You can permanently set environment variables for your shell by putting them in a startup file for the shell. The name of the startup file varies depending on the shell - csh and tcsh uses .login, bash, sh, ksh and zsh use .profile. When using bash, sh, ksh or zsh, don't forget to export the variable.
You can press Ctrl-D to quickly exit from a shell, or logout from a login shell. -- Konstantinos Konstantinidis <kkonstan at duth.gr>
You can press Ctrl-L while in the shell to clear the screen.
You can press up-arrow or down-arrow to walk through a list of previous commands in tcsh.
You can search for documentation on a keyword by typing apropos keyword
You can `set autologout = 30' to have tcsh log you off automatically if you leave the shell idle for more than 30 minutes.
You can use aliases to decrease the amount of typing you need to do to get commands you commonly use. Examples of fairly popular aliases include (in Bourne shell style, as in /bin/sh, bash, ksh, and zsh): alias lf="ls -FA" alias ll="ls -lA" alias su="su -m" In csh or tcsh, these would be alias lf ls -FA alias ll ls -lA alias su su -m To remove an alias, you can usually use 'unalias aliasname'. To list all aliases, you can usually type just 'alias'.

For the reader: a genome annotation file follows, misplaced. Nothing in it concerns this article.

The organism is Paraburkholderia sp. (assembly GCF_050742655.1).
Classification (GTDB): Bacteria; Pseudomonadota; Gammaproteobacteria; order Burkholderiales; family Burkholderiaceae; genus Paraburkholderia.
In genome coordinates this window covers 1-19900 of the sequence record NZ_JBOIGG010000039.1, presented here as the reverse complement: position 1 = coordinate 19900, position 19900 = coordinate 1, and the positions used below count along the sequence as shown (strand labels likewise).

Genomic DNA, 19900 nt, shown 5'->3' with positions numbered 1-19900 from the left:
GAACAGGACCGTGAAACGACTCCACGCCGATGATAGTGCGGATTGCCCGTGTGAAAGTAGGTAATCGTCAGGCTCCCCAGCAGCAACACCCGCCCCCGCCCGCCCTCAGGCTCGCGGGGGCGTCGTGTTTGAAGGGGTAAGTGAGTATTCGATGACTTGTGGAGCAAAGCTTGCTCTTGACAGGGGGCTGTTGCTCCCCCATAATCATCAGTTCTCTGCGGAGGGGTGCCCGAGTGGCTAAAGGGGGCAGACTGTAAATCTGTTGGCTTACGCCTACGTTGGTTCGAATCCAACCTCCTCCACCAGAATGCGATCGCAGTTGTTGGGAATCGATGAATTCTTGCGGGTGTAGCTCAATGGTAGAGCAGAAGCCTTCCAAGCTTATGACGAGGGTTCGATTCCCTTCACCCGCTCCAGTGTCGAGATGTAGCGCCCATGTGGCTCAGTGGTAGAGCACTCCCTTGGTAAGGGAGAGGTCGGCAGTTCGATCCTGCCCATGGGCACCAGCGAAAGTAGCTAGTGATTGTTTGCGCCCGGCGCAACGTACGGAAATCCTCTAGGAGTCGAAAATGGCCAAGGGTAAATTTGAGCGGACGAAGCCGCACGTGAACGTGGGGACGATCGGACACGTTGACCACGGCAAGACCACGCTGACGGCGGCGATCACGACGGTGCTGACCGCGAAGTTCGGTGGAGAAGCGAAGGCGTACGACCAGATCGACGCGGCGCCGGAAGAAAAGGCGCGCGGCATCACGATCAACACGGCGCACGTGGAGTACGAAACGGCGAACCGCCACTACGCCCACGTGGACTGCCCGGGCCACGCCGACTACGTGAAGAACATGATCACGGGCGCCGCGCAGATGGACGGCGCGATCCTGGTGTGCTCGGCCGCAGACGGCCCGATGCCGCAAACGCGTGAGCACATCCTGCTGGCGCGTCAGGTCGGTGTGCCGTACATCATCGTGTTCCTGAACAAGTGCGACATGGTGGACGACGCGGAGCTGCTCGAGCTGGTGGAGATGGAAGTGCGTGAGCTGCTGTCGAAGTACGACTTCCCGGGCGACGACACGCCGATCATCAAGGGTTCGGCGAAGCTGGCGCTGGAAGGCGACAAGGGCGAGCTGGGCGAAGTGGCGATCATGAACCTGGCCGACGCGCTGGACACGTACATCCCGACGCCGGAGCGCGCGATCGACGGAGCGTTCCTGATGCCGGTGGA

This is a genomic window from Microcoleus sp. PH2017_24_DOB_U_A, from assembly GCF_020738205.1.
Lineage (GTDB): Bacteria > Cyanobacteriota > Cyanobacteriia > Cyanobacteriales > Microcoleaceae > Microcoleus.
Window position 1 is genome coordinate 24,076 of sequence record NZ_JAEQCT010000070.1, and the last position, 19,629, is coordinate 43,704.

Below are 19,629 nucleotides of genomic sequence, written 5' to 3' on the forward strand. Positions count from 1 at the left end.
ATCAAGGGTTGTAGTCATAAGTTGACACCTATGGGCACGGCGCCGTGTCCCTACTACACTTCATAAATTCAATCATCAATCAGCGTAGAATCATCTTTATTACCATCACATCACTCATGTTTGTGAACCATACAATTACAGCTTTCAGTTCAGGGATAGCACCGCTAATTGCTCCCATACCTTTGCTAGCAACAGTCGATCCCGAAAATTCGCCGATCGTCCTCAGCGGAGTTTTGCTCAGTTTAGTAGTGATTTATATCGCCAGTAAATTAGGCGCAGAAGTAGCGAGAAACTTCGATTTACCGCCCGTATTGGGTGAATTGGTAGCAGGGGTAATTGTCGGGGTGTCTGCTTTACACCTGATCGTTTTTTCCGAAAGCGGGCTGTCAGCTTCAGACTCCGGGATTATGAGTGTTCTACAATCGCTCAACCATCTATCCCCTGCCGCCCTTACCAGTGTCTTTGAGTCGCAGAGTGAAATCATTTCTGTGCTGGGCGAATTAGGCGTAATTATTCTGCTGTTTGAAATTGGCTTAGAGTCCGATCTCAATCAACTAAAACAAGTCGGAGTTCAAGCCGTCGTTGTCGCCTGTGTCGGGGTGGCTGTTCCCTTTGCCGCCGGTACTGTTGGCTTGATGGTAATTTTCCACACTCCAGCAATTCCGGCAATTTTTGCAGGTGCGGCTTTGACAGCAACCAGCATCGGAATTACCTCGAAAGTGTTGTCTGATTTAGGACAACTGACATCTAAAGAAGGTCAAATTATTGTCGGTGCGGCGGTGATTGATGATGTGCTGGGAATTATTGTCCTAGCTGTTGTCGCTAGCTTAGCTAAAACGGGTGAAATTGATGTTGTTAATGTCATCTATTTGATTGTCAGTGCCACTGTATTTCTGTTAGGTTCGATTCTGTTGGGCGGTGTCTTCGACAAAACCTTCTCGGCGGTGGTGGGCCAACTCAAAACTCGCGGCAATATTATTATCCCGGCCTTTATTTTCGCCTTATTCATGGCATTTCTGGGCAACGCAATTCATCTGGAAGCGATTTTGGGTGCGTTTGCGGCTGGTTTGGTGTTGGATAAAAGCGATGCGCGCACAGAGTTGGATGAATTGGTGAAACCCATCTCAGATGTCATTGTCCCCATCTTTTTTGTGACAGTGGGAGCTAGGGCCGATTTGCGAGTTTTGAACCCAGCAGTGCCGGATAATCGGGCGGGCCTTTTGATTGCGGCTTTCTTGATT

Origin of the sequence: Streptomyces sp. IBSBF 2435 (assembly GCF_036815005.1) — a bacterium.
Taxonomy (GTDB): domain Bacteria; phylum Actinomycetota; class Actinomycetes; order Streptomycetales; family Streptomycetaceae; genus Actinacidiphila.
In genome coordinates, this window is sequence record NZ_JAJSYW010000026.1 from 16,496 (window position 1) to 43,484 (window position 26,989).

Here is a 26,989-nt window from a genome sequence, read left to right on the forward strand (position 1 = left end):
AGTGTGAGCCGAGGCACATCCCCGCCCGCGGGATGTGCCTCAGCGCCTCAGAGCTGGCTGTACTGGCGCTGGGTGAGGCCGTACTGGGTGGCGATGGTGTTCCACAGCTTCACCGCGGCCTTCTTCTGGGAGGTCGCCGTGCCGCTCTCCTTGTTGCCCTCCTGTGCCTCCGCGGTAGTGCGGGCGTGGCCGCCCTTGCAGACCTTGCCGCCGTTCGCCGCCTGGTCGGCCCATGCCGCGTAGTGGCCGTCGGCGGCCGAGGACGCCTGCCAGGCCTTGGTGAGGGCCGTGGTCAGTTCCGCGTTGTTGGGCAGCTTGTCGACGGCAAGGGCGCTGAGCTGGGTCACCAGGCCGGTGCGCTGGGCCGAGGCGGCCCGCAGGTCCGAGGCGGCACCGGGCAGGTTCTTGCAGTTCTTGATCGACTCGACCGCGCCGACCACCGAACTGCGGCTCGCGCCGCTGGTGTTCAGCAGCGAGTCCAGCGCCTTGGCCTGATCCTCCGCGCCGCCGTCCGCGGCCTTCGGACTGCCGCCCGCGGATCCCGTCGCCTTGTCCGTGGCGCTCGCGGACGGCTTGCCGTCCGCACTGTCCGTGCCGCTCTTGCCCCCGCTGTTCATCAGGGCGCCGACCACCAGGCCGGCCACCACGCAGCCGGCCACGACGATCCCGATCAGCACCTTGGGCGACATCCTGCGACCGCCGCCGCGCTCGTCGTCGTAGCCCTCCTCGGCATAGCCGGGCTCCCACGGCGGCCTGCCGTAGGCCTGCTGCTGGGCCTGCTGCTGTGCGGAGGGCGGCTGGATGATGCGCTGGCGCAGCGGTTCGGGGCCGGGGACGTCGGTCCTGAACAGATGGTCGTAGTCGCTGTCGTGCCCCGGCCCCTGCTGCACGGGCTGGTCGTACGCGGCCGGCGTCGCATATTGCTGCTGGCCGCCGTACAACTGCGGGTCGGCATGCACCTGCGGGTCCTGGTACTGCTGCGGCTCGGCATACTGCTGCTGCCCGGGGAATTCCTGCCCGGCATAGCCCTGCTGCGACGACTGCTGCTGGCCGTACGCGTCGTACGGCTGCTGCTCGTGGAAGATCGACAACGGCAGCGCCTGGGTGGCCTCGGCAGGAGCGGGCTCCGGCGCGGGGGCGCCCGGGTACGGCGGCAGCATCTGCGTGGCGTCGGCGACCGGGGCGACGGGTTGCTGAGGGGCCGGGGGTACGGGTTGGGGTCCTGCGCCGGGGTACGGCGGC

You can use /etc/make.conf to control the options used to compile software on this system. Example entries are in /usr/share/examples/etc/make.conf.
You can use "pkg info" to see a list of packages you have installed.
You can use the 'fetch' command to retrieve files over ftp or http. fetch http://www.FreeBSD.org/index.html will download the front page of the FreeBSD web site.